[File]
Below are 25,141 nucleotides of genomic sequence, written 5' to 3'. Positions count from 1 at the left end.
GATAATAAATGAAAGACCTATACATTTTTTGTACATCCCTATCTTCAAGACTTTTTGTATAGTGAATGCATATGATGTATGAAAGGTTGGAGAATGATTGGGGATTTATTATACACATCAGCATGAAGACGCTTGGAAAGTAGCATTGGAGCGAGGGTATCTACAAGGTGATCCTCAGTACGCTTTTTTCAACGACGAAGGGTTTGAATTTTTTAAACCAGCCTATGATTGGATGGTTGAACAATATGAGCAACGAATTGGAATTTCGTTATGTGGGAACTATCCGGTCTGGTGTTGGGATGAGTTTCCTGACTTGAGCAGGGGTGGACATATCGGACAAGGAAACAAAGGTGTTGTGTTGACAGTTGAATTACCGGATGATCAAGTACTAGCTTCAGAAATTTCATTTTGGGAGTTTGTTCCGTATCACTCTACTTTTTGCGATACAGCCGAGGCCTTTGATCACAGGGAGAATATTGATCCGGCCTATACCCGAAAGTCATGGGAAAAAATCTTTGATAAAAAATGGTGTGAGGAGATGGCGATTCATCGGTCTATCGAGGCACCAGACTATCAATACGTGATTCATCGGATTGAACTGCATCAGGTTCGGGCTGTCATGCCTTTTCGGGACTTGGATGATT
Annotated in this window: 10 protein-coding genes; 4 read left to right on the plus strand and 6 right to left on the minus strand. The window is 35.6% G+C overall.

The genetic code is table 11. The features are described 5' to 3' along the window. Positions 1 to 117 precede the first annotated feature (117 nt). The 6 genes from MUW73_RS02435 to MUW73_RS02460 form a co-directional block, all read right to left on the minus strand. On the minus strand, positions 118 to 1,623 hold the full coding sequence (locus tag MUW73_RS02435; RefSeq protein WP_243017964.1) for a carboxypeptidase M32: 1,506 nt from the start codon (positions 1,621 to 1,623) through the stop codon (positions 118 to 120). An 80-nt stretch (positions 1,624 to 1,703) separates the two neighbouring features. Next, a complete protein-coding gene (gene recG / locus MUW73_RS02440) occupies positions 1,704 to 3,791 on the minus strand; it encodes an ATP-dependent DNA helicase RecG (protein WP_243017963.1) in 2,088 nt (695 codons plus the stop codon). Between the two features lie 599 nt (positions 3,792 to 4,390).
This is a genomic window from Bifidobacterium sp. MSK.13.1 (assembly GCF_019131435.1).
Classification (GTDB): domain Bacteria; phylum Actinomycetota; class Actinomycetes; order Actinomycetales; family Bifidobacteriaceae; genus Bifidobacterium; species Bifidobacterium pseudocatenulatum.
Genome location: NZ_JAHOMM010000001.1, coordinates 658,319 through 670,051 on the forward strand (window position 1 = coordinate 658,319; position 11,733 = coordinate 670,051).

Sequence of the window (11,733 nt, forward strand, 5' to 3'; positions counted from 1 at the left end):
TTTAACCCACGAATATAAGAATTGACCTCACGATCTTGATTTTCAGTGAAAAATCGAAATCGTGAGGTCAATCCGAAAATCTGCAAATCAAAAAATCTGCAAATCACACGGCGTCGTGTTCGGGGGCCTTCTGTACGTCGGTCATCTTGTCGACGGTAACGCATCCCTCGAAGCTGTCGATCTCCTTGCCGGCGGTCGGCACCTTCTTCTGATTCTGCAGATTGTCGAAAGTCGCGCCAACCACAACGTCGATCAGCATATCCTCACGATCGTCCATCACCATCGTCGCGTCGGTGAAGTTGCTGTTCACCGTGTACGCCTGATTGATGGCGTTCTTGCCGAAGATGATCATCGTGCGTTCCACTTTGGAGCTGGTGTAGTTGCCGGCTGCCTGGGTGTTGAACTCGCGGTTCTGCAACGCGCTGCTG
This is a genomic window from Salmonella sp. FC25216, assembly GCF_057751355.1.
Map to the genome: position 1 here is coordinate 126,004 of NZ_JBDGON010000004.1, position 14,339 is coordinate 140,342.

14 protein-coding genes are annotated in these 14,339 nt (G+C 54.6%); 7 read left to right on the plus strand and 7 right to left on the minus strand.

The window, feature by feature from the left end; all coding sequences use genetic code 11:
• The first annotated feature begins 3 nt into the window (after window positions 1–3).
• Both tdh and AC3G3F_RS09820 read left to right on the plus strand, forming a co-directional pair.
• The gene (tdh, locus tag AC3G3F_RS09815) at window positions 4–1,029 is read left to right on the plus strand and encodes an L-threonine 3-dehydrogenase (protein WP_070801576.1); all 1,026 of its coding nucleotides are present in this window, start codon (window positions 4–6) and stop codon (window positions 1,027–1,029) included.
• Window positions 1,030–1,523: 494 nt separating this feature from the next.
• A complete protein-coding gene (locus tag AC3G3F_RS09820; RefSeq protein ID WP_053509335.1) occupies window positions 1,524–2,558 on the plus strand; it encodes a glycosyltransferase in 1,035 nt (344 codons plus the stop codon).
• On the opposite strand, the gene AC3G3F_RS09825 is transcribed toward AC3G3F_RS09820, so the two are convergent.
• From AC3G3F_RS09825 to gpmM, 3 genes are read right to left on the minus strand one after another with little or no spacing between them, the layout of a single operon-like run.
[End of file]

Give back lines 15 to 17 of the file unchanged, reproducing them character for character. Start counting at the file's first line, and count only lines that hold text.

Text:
• Both tdh and AC3G3F_RS09820 read left to right on the plus strand, forming a co-directional pair.
• The gene (tdh, locus tag AC3G3F_RS09815) at window positions 4–1,029 is read left to right on the plus strand and encodes an L-threonine 3-dehydrogenase (protein WP_070801576.1); all 1,026 of its coding nucleotides are present in this window, start codon (window positions 4–6) and stop codon (window positions 1,027–1,029) included.
• Window positions 1,030–1,523: 494 nt separating this feature from the next.